National Fisherman

Cowing to bipartisan pressure, House Speaker John Boehner is bringing to the House floor Friday a measure to help fund recovery efforts for Hurricane Sandy, the superstorm that wreaked havoc in the Northeast, particularly ravaging New York and New Jersey.

Boehner had sought to delay passage of the $60 billion Senate-passed bill, which some in his party say is larded with unnecessary spending. But the speaker was pilloried by members of his own caucus—including a particularly scathing speech by New Jersey Gov. Chris Christie Wednesday—and promised to bring the spending measure to the floor in two steps: a vote Friday on a $9 billion infusion of cash to the National Flood Insurance Program and a vote January 15 on the remaining $51 billion proposal.

If the House passes both measures, the Senate will have to vote on the package again because a new Congress was just sworn in.

Sparking the ire of conservative House members, such as California Republican Rep. Darrell Issa, was funding that was included in the Senate bill for non-Sandy related disaster relief, such as $150 million for ground fisherman in the Northeast.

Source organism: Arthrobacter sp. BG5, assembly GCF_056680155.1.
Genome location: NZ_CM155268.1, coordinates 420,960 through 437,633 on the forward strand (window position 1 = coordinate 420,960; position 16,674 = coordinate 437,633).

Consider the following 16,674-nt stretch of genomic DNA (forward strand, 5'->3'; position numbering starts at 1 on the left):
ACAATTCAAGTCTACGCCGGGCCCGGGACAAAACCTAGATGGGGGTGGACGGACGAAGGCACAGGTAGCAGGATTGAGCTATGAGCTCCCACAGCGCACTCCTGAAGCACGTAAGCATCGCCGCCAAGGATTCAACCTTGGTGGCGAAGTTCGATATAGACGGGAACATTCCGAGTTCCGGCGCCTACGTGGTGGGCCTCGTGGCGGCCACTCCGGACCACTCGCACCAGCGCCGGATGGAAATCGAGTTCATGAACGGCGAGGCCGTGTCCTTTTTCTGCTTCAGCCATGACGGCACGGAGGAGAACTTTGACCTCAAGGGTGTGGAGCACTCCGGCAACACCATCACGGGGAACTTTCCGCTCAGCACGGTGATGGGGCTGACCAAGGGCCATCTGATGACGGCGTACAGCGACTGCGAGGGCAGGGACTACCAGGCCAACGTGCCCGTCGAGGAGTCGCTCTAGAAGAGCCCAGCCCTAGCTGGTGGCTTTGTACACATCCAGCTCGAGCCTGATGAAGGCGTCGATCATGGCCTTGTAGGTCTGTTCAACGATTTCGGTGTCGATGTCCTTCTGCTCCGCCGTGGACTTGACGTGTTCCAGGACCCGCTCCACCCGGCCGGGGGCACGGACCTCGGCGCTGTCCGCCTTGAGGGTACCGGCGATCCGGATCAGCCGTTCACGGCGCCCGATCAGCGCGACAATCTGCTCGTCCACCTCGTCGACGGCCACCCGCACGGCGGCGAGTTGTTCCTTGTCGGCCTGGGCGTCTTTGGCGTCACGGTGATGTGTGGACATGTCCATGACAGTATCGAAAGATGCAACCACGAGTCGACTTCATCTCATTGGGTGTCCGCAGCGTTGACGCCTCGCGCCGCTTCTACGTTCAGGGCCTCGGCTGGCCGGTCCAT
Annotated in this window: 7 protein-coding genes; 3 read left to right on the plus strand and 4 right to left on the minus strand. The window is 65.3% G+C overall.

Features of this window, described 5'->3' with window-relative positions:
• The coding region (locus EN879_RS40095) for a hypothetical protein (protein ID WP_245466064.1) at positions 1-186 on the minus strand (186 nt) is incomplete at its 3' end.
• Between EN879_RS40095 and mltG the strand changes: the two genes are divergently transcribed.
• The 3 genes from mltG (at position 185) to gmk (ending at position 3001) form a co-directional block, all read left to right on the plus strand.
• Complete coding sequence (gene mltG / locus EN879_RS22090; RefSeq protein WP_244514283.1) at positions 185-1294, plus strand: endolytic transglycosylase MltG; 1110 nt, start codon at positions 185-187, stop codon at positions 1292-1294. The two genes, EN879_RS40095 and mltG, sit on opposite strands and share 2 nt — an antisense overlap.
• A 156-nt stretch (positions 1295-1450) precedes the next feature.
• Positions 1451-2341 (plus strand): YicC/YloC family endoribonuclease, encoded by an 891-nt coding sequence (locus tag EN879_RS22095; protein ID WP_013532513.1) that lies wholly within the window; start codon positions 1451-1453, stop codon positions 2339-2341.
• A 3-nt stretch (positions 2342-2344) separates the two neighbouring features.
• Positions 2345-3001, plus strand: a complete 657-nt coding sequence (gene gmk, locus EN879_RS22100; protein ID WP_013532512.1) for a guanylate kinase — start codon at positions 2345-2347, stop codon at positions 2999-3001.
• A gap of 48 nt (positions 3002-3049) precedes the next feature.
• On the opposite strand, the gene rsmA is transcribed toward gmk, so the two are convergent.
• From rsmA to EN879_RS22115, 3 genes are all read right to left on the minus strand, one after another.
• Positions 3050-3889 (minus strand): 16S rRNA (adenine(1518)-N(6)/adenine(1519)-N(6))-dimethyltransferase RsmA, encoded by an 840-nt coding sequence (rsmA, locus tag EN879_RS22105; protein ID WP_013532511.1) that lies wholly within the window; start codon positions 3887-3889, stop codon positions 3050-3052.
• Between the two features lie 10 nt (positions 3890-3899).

"The requested funding would be used to provide both immediate economic relief to the region's struggling groundfish industry, and to make targeted investments that will allow the fleet to survive and become more sustainable in the years ahead," said Maine Republican Sen. Susan Collins in a press release touting the funding.

Read the full story at U.S. News & World Report>>

Inside the Industry

NMFS recently released a draft action plan for fish discard and release mortality science, creating a list of actions that they hope can better inform fisheries.

We know that fishermen have to deal with bycatch by discarding or releasing unwanted catch overboard, but there is a data gap regarding how those fish survive.


A new study has identified a set of features common to all ocean ecosystems that provide a visual diagnosis of the health of the underwater environment coastal communities rely on.

Together, the features detail cumulative effects of threats -- such as overfishing, pollution, and invasive species,  allowing responders to act faster to increase ocean resiliency and sustainability.

Try a FREE issue of National Fisherman

Fill out this order form, If you like the magazine, get the rest of the year for just $14.95 (12 issues in all). If not, simply write cancel on the bill, return it, and owe nothing.

First Name
Last Name
U.S. Canada Other

Postal/ Zip Code
© 2015 Diversified Business Communications
Diversified Business Communications